“It’s not about displacing, it’s about including,” Kander said. “I went in with that knowledge and all I’ve learned about systematic racism the past seven years. I was really a man on a mission to use my privilege to help an underserved community.”

Superior Motors opened with a lot of goodwill and press but has been shuttered since the pandemic forced its closure. Chef and part-owner Sousa recently left the restaurant to start a new business, leaving many in the community feeling betrayed by his departure.

Kander — who views both Superior Motors and The Ohringer as pieces to a puzzle he’s trying to build that will eventually revitalize all of Braddock — sees Sousa’s contributions differently.

“If there was no Kevin Sousa, there would be no Ohringer building, and if we didn’t do the Ohringer building, the trade school that’s being built by a minority contractor wouldn’t have happened, and a hair salon wouldn’t have opened down the block, and Al Boss [an optician] wouldn’t have agreed on his new façade, and the Levitt Building wouldn’t have just gone under agreement. So, he got me there,” Kander said.

Kander partnered with architecture firm Rothschild Doyno Collaborative to redesign the building. He credits the firm with bringing his vision to the next level.

“I would have just put in these rectangle boxes as units,” Kander said. “They designed these elaborate units; each one is different with long windows and great views, so it was a home run on that front.”

The firm’s renovation of the building recently won two awards from the Pittsburgh chapter of the American Institute of Architects.

“These types of projects mean that anything can happen, especially if you’re willing to work hard and you believe in it and build consensus around it,” architect Robert Tuñón said. “There aren’t many buildings like this, and there aren’t many projects that focus on building community, especially around the arts. For the community, this is a huge accomplishment based on many years of work that went in before any construction started.”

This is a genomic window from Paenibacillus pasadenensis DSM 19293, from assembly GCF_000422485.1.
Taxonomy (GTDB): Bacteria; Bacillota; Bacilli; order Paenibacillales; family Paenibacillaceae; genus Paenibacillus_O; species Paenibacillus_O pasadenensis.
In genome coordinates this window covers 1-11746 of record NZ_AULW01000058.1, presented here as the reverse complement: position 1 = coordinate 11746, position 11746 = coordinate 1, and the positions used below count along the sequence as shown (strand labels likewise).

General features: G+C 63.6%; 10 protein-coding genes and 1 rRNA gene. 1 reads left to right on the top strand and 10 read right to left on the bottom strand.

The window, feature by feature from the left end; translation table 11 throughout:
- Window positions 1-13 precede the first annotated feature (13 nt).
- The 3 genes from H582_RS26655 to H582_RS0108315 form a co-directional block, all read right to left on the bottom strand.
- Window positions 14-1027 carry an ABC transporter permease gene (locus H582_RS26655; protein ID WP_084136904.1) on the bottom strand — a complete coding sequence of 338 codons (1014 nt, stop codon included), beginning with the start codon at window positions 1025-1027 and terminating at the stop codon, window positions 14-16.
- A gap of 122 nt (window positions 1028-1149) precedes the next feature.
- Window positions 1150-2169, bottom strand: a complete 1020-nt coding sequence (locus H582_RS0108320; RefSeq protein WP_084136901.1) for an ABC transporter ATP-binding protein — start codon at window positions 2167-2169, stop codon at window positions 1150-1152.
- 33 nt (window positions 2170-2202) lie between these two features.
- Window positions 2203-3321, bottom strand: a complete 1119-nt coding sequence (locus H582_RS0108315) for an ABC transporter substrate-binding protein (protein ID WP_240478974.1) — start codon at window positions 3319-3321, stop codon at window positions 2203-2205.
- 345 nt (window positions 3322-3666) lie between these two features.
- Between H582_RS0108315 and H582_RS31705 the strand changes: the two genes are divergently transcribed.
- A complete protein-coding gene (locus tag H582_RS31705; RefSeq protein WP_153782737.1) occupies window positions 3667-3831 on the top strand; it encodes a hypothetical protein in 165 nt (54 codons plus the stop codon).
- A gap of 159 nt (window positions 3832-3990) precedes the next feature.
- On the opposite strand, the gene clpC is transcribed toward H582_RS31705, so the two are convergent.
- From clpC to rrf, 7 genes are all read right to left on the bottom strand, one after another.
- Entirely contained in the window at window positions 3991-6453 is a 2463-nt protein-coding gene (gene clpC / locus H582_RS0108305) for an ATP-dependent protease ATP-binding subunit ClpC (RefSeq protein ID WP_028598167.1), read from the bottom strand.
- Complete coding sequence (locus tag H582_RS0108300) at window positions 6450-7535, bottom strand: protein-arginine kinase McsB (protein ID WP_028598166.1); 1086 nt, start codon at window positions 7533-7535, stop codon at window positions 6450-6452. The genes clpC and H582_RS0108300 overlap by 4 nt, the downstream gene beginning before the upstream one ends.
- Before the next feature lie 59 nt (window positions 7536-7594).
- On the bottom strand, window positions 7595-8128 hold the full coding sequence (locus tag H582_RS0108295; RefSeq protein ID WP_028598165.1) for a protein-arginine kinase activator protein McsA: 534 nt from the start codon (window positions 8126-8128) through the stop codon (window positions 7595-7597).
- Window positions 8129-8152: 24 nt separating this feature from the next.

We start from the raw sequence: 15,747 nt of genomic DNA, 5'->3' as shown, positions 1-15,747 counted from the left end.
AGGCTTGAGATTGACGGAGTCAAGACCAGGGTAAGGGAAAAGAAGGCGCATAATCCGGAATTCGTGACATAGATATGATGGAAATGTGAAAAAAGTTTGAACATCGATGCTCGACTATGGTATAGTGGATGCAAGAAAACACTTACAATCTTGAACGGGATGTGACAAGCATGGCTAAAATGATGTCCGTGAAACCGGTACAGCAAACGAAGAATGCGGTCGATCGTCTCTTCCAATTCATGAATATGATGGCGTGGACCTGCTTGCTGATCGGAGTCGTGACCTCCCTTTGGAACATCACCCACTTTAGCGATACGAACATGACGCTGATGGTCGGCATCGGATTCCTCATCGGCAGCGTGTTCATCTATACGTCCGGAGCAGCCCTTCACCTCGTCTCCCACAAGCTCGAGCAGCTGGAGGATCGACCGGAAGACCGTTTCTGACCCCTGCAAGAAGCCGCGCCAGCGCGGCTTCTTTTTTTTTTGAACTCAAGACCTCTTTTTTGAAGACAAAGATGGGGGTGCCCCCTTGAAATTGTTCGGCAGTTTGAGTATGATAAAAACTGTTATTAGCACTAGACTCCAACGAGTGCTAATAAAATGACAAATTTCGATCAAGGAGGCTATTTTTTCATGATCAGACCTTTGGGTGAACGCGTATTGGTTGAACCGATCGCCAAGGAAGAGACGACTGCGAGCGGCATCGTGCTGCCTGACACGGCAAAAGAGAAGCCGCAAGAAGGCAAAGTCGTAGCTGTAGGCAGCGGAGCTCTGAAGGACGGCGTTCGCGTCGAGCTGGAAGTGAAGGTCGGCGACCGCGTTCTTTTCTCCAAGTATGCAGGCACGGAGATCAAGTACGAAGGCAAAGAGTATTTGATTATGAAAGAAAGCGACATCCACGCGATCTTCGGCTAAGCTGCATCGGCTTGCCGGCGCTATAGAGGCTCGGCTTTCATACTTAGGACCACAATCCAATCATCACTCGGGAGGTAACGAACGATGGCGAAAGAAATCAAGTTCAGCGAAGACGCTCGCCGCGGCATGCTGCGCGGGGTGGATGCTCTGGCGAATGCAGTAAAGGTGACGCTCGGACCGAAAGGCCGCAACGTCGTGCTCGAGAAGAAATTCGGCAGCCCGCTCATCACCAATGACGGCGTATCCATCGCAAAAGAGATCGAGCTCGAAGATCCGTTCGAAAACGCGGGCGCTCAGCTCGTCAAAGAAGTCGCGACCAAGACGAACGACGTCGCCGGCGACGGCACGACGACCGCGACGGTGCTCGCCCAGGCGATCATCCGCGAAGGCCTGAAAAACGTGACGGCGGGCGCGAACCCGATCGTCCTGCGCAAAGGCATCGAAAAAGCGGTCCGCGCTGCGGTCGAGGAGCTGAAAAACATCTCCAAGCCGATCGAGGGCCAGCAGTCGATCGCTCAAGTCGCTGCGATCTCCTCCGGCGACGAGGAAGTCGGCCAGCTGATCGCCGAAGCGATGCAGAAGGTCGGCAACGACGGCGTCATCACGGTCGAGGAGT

Fitzgerald agreed.

“We see the seeds of growth coming — I do anyway — in Braddock,” the county executive said. “We see it in Rankin, we see it in Swissvale, as you come further down the valley, Hazelwood Green. It’s going to keep spreading out, in my mind. Neighborhoods like this, communities like this, which are still affordable in some ways, are places where people can come, whether it’s a coffee shop or restaurant or tech center. Different businesses, I think, are going to continue to grow here.”

Fetterman, who is currently running to fill the Senate seat to be vacated by Pat Toomey, said the building’s redevelopment is personal.

“I got my start here,” Fetterman said. “I was on the third floor of this building. I always felt a really strong connection to it. The work that Greg has done is astonishing, it really is.”

Lt. Governor John Fetterman recounted his time in Braddock working in the Ohringer Building. Photo by David Rullo.

Thomas E. Lippard, who is married to Abe and Helen Ohringer’s granddaughter Susan, attended the ceremony as a surrogate for the family. He called the redevelopment of the building “extraordinary.”

“It’s a beautiful thing,” he said. “Greg Kander created magic here. They’re reinventing Braddock.” PJC

David Rullo can be reached at drullo@pittsburghjewishchronicle.org